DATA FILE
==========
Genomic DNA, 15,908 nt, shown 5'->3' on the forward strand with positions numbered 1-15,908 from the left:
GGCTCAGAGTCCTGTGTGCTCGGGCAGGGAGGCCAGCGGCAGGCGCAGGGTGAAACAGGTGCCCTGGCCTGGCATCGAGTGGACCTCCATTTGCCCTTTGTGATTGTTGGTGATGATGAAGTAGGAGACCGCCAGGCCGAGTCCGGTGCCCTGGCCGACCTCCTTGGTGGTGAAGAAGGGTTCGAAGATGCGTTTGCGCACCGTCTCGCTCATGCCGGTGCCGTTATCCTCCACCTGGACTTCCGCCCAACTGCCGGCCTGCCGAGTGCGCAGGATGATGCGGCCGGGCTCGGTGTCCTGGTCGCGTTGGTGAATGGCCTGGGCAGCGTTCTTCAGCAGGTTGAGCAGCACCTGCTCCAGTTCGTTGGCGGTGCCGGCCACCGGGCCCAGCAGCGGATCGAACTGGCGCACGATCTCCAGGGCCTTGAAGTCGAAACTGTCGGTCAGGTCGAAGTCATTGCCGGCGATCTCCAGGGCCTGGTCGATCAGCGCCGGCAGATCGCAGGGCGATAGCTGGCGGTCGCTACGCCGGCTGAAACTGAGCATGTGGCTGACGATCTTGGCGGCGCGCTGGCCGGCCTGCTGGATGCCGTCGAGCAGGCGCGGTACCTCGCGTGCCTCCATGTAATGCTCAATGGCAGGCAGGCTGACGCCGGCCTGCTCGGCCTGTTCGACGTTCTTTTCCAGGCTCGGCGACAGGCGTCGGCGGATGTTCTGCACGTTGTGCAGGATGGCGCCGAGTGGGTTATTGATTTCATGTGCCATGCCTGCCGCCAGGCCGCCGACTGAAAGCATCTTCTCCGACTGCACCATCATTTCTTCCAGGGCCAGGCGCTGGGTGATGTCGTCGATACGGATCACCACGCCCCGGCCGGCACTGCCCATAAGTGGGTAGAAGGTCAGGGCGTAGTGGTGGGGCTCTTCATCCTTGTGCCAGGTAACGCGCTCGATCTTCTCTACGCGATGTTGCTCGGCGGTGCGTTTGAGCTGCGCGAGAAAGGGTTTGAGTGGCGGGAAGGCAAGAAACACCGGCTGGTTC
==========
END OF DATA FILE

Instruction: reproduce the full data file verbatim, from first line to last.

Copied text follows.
Genomic DNA, 15,908 nt, shown 5'->3' on the forward strand with positions numbered 1-15,908 from the left:
GGCTCAGAGTCCTGTGTGCTCGGGCAGGGAGGCCAGCGGCAGGCGCAGGGTGAAACAGGTGCCCTGGCCTGGCATCGAGTGGACCTCCATTTGCCCTTTGTGATTGTTGGTGATGATGAAGTAGGAGACCGCCAGGCCGAGTCCGGTGCCCTGGCCGACCTCCTTGGTGGTGAAGAAGGGTTCGAAGATGCGTTTGCGCACCGTCTCGCTCATGCCGGTGCCGTTATCCTCCACCTGGACTTCCGCCCAACTGCCGGCCTGCCGAGTGCGCAGGATGATGCGGCCGGGCTCGGTGTCCTGGTCGCGTTGGTGAATGGCCTGGGCAGCGTTCTTCAGCAGGTTGAGCAGCACCTGCTCCAGTTCGTTGGCGGTGCCGGCCACCGGGCCCAGCAGCGGATCGAACTGGCGCACGATCTCCAGGGCCTTGAAGTCGAAACTGTCGGTCAGGTCGAAGTCATTGCCGGCGATCTCCAGGGCCTGGTCGATCAGCGCCGGCAGATCGCAGGGCGATAGCTGGCGGTCGCTACGCCGGCTGAAACTGAGCATGTGGCTGACGATCTTGGCGGCGCGCTGGCCGGCCTGCTGGATGCCGTCGAGCAGGCGCGGTACCTCGCGTGCCTCCATGTAATGCTCAATGGCAGGCAGGCTGACGCCGGCCTGCTCGGCCTGTTCGACGTTCTTTTCCAGGCTCGGCGACAGGCGTCGGCGGATGTTCTGCACGTTGTGCAGGATGGCGCCGAGTGGGTTATTGATTTCATGTGCCATGCCTGCCGCCAGGCCGCCGACTGAAAGCATCTTCTCCGACTGCACCATCATTTCTTCCAGGGCCAGGCGCTGGGTGATGTCGTCGATACGGATCACCACGCCCCGGCCGGCACTGCCCATAAGTGGGTAGAAGGTCAGGGCGTAGTGGTGGGGCTCTTCATCCTTGTGCCAGGTAACGCGCTCGATCTTCTCTACGCGATGTTGCTCGGCGGTGCGTTTGAGCTGCGCGAGAAAGGGTTTGAGTGGCGGGAAGGCAAGAAACACCGGCTGGTTC